Michael Valgren has gone solo and Sep Vanmarcke gives chase in the final straight. The strongest rider didn’t win, the strongest team did.
An early break of eight riders went. A forlorn move in terms of race tactics but good for the TV airtime, to satisfy the organiser who gave them a wildcard and for several local riders in the breakaway a moment to enjoy the adulation of the public. Besides it was a way to keep warm too given the arctic conditions; Niki Terpstra told TV he’d smeared his face with Vaseline to help battle the cold.
100km later and the clothing was peeling off and the action started. No this isn’t the start of an erotic diversion, instead riders were rolling off their leg warmers and removing jackets and gilets, a literal sign things were hotting up. With the early breakaway up the road splintering the peloton looked dense, a sign riders were jostling for space on the narrow roads. Philippe Gilbert attacked on the Leberg with 77km to go. He won in 2008 with an attack Eikenberg and staying away solo for the remaining 49km but this time he wasn’t so incisive, a theme for several other moves. Quick Step were trying to control things but looked like a walker with an untrained dog. Several riders kept pulling on the leash, like BMC’s Stefan Küng.
The Molenberg mattered and there was a sprint to the start of the climb. Bryan Coquard surged up as if he was after the Strava segment for quickly as he appeared he’d vanished. Still the acceleration had the effect of forcing a selection as Van Avermaet and Zdeněk Štybar. As they were brought back Silvan Dillier attacked and was joined by a serious looking group with the likes of Michael Matthews, Tim Wellens, Arnaud Démare and Oliver Naesen among others and they took 25 seconds at one point but were hauled back.
With an hour to go Ag2r La Mondiale and Lotto-Soudal were all over the race but there are no prizes for showing early. Alexis Gougeard and Tiesj Benoot took a flyer but this part of the course was open and exposed. On the Berendries Wellens attacked and a serious move of ten riders went clear with Van Avermaet, Štybar, Sep Vanmarcke and a confident Edward Theuns among them. Wellens and Benoot did the old 1-2, a tactic that’s worked well before and Benoot launched into the lead solo and adopted his familiar style with his back arched. He was to stay away for a while but all by himself and duly ran out of energy.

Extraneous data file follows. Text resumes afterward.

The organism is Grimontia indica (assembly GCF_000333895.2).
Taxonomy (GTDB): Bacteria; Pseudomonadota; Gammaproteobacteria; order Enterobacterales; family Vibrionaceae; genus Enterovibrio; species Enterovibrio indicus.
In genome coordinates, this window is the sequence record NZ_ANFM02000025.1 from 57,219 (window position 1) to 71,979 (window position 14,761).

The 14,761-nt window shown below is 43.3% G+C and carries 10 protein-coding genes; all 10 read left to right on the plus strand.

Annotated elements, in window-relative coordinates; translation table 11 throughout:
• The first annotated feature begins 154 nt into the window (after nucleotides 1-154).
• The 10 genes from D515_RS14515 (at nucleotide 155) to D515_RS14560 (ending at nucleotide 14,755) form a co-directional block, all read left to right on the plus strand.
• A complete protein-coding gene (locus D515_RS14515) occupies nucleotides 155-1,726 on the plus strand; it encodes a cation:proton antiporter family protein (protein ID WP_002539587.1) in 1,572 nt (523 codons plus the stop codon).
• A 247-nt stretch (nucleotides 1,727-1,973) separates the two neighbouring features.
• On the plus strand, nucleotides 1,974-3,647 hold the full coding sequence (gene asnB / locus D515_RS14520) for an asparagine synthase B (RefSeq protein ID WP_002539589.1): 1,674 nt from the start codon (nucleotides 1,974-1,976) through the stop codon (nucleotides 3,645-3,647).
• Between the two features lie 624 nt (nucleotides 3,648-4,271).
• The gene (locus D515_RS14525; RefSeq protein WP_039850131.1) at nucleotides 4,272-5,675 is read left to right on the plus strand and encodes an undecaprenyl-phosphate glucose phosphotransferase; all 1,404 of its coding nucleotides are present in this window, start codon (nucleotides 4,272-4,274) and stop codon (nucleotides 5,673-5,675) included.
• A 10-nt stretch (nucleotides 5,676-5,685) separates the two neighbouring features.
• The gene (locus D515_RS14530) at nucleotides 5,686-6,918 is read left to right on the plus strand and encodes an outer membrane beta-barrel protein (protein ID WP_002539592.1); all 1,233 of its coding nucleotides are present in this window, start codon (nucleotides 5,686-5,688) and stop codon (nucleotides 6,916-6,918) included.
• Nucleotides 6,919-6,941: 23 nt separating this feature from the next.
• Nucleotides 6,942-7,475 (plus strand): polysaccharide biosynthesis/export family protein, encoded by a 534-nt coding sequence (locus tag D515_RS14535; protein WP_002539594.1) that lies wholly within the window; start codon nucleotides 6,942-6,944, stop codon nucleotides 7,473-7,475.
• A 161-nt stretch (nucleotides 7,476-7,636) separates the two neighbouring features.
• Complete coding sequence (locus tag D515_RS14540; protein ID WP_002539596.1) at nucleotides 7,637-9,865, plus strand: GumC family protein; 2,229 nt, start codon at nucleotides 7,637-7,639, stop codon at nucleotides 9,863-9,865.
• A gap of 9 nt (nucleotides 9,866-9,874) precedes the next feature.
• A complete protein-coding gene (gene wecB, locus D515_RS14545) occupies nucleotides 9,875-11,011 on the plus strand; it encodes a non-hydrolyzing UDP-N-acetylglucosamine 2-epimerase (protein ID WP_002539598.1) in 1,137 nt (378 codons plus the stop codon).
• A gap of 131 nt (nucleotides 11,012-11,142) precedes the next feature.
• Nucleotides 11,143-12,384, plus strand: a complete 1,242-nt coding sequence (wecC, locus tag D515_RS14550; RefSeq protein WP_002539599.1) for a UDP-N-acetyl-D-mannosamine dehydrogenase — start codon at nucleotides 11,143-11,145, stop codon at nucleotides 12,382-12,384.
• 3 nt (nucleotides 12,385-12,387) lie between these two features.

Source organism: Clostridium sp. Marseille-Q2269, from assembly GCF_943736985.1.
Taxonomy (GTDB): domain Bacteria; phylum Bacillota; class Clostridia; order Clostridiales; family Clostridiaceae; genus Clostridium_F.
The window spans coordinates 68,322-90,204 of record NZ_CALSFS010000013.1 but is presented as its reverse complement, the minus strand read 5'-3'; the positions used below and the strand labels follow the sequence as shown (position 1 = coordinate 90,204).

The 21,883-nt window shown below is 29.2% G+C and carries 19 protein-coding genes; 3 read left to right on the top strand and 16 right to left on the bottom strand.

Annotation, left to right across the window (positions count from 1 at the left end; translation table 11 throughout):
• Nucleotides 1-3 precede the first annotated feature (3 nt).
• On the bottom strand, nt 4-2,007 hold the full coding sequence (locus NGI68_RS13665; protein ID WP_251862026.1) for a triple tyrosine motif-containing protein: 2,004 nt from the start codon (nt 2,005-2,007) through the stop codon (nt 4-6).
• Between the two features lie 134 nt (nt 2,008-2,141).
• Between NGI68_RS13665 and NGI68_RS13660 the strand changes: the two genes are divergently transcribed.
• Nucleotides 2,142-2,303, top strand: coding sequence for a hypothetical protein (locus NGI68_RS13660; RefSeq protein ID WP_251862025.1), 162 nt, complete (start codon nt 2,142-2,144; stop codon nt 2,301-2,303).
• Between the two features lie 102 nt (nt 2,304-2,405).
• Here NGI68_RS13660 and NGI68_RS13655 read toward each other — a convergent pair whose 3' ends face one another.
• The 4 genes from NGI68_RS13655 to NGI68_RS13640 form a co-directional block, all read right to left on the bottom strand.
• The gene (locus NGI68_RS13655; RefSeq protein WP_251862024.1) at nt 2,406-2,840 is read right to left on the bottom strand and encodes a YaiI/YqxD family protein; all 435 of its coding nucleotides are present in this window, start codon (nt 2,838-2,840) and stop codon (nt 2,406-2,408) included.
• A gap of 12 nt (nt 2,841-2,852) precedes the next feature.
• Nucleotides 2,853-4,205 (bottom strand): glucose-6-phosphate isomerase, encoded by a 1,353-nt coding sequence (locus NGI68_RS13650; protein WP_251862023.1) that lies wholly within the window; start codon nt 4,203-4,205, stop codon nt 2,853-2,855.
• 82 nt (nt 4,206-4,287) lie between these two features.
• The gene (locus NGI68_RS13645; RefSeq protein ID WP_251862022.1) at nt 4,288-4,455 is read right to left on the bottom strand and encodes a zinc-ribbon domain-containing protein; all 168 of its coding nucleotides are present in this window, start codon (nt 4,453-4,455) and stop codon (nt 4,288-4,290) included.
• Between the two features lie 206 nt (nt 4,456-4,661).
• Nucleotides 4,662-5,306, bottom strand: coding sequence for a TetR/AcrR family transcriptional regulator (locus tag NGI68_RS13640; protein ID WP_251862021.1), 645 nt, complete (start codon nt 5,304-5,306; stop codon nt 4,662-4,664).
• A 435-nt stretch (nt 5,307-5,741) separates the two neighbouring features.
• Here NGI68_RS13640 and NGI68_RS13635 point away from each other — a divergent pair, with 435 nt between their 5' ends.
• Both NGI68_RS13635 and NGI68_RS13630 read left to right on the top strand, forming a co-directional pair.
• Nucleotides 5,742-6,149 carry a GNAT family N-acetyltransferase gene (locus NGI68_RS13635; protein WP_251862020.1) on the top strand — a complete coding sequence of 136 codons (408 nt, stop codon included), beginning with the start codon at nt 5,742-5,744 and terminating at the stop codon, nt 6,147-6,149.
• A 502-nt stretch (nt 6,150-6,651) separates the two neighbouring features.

The race thundered into Geraardsbergen with Arnaud Démare dropped into place by Ramon Sinkeldam, a useful signing by FDJ. Sep Vanmarcke launched up the climb and quickly got a gap as a serious group of contenders closed in over the top of the climb. This was the move that was going to stick but it wasn’t a happy one as riders took turn to fire themselves clear. The presence of Sonny Colbrelli and Matteo Trentin meant several feared the sprint. Astana took turns to attack and with 2.5km to go Valgren made his move. Trentin gave chase briefly, the others looked at each other and the Dane was away for the win.
The jury’s out on the new route, previous editions have seen constant action and selection, this time the winning move went very late in the race. Did the new route work? Nostalgia is often taken to mean a fond yearning for the past, the good old days. But once upon a time it was a medical diagnosis, an illness that thwarted marching armies. Yes the old Ronde was great but the route was in danger of delivering a bunch sprint and if they’d persisted with the course it probably would have happened by now. The Muur-Bosberg combo is good but preceded by a lot of flat roads and tarmac climbs and there was a definite lull on the approach to the climb. Still this was a lively race with attacks flying for two hours, compare that to the desert(ed) processions of late.
For Valgren it’s his biggest win. Belgian TV resorted to explaining “he’s not come from nowhere” and “he’s a big talent” and they’re right but having to explain this live on air is evidence it was a surprise triumph. Astana worked well together with Alexey Lutsenko suggesting his stage win in Oman was not the result of weight-loss or a different focus but brute force and Oscar Gatto was in the mix too. Solidarity in the face of their shock financial woes? More likely the result of their form really. Valgren says he’s totally confident in the team’s financial situation but unless he’s an expert in Kazakh politics in his spare time this is probably something he needs to say. More on this subject on Monday.
Quick Step didn’t deliver and already the Belgian media are asking questions of them. Lampaert tried to haul himself across to the lead group but cracked within sight of it. Newspapers need to be sold and pages clicked but there’s worthwhile subject to explore after their relative discretion over the weekend. Štybar was strong but if he makes the kopgroep can he finish the job?
Among the others Wout van Aert had a very good Ronde too and we’ll see more of him in the coming weeks with with Strade Bianche and then more spring classics but can he keep the form up, he’s been on an intense cyclo-cross season for months. Sep Vanmarcke was very strong but didn’t win, the story of his career perhaps but if he can stay lucky then a trophy awaits. Meanwhile Greg Van Avermaet looked strong but not the strongest and he’s a marked man. The same for Oliver Naesen and to a lesser extent Arnaud Démare who are instantly recognisable with their national champions jerseys. Łukasz Wiśniowski has been Team Sky’s cherry on the openingsweekend‘s icing with his podium on Saturday and a top-10 on Sunday.